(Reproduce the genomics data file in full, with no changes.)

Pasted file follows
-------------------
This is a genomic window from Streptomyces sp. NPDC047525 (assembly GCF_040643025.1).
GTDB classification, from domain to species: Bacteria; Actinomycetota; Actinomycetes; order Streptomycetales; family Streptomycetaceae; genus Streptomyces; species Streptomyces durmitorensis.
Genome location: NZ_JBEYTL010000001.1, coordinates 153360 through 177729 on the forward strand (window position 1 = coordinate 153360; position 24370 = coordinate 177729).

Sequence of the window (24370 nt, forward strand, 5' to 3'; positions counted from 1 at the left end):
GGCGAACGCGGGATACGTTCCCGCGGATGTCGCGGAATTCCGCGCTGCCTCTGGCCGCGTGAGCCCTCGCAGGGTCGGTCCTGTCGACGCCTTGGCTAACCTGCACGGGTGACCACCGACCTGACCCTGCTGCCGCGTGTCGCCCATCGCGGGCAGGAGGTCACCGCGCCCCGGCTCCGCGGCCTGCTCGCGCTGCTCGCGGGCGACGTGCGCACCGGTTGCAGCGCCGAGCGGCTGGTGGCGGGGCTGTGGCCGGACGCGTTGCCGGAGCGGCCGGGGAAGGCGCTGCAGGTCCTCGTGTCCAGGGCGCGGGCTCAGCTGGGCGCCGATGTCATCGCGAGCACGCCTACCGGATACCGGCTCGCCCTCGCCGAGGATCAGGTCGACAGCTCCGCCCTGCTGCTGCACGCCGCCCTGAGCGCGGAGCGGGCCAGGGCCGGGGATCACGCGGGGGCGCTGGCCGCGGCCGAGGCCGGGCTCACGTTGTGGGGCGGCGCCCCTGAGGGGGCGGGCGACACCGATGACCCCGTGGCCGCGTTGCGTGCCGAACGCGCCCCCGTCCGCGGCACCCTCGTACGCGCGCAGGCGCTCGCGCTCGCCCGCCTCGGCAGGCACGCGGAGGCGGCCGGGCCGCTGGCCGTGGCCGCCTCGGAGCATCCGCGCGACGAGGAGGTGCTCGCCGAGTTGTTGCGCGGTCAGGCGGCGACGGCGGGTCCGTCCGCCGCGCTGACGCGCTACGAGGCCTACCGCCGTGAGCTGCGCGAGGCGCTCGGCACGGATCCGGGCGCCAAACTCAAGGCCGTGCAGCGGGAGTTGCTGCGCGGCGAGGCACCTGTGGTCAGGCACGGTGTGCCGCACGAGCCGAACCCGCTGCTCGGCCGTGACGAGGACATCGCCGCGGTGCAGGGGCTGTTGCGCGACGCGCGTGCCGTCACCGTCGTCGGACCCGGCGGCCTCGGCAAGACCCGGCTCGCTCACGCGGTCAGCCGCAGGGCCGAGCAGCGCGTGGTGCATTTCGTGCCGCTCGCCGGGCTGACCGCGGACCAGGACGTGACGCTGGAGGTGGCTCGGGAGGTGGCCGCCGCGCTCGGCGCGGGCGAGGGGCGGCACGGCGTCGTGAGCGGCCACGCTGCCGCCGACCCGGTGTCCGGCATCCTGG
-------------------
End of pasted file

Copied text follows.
This is a genomic window from Streptomyces sp. NPDC047525 (assembly GCF_040643025.1).
GTDB classification, from domain to species: Bacteria; Actinomycetota; Actinomycetes; order Streptomycetales; family Streptomycetaceae; genus Streptomyces; species Streptomyces durmitorensis.
Genome location: NZ_JBEYTL010000001.1, coordinates 153360 through 177729 on the forward strand (window position 1 = coordinate 153360; position 24370 = coordinate 177729).

Sequence of the window (24370 nt, forward strand, 5' to 3'; positions counted from 1 at the left end):
GGCGAACGCGGGATACGTTCCCGCGGATGTCGCGGAATTCCGCGCTGCCTCTGGCCGCGTGAGCCCTCGCAGGGTCGGTCCTGTCGACGCCTTGGCTAACCTGCACGGGTGACCACCGACCTGACCCTGCTGCCGCGTGTCGCCCATCGCGGGCAGGAGGTCACCGCGCCCCGGCTCCGCGGCCTGCTCGCGCTGCTCGCGGGCGACGTGCGCACCGGTTGCAGCGCCGAGCGGCTGGTGGCGGGGCTGTGGCCGGACGCGTTGCCGGAGCGGCCGGGGAAGGCGCTGCAGGTCCTCGTGTCCAGGGCGCGGGCTCAGCTGGGCGCCGATGTCATCGCGAGCACGCCTACCGGATACCGGCTCGCCCTCGCCGAGGATCAGGTCGACAGCTCCGCCCTGCTGCTGCACGCCGCCCTGAGCGCGGAGCGGGCCAGGGCCGGGGATCACGCGGGGGCGCTGGCCGCGGCCGAGGCCGGGCTCACGTTGTGGGGCGGCGCCCCTGAGGGGGCGGGCGACACCGATGACCCCGTGGCCGCGTTGCGTGCCGAACGCGCCCCCGTCCGCGGCACCCTCGTACGCGCGCAGGCGCTCGCGCTCGCCCGCCTCGGCAGGCACGCGGAGGCGGCCGGGCCGCTGGCCGTGGCCGCCTCGGAGCATCCGCGCGACGAGGAGGTGCTCGCCGAGTTGTTGCGCGGTCAGGCGGCGACGGCGGGTCCGTCCGCCGCGCTGACGCGCTACGAGGCCTACCGCCGTGAGCTGCGCGAGGCGCTCGGCACGGATCCGGGCGCCAAACTCAAGGCCGTGCAGCGGGAGTTGCTGCGCGGCGAGGCACCTGTGGTCAGGCACGGTGTGCCGCACGAGCCGAACCCGCTGCTCGGCCGTGACGAGGACATCGCCGCGGTGCAGGGGCTGTTGCGCGACGCGCGTGCCGTCACCGTCGTCGGACCCGGCGGCCTCGGCAAGACCCGGCTCGCTCACGCGGTCAGCCGCAGGGCCGAGCAGCGCGTGGTGCATTTCGTGCCGCTCGCCGGGCTGACCGCGGACCAGGACGTGACGCTGGAGGTGGCTCGGGAGGTGGCCGCCGCGCTCGGCGCGGGCGAGGGGCGGCACGGCGTCGTGAGCGGCCACGCTGCCGCCGACCCGGTGTCCGGCATCCTGG